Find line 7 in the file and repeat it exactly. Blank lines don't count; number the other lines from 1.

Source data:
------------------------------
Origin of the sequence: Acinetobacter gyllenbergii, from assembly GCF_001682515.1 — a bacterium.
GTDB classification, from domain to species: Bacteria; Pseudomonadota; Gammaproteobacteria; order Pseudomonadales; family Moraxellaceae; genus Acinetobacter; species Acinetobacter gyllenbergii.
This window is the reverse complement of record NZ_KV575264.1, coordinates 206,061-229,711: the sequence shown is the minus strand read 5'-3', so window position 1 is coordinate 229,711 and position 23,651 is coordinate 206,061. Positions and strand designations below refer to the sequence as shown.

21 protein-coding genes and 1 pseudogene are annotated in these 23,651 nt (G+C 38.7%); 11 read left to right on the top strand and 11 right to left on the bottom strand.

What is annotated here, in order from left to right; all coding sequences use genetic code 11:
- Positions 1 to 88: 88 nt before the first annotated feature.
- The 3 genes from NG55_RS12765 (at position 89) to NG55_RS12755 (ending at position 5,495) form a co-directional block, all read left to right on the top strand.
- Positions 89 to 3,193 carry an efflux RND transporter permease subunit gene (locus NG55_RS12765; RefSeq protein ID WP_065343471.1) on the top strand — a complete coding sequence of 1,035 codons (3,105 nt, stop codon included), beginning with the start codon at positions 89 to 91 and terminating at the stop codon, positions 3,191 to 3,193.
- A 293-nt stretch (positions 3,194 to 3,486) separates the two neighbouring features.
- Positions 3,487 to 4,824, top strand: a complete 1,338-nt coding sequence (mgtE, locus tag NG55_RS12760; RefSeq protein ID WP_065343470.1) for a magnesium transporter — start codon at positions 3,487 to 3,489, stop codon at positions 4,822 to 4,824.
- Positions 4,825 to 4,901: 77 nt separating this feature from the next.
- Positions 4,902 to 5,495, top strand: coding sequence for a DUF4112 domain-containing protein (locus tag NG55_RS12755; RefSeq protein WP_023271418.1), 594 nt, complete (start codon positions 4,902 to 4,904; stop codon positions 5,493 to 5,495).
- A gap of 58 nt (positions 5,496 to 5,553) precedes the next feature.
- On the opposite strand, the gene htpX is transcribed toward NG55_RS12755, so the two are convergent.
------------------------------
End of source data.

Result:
- The 3 genes from NG55_RS12765 (at position 89) to NG55_RS12755 (ending at position 5,495) form a co-directional block, all read left to right on the top strand.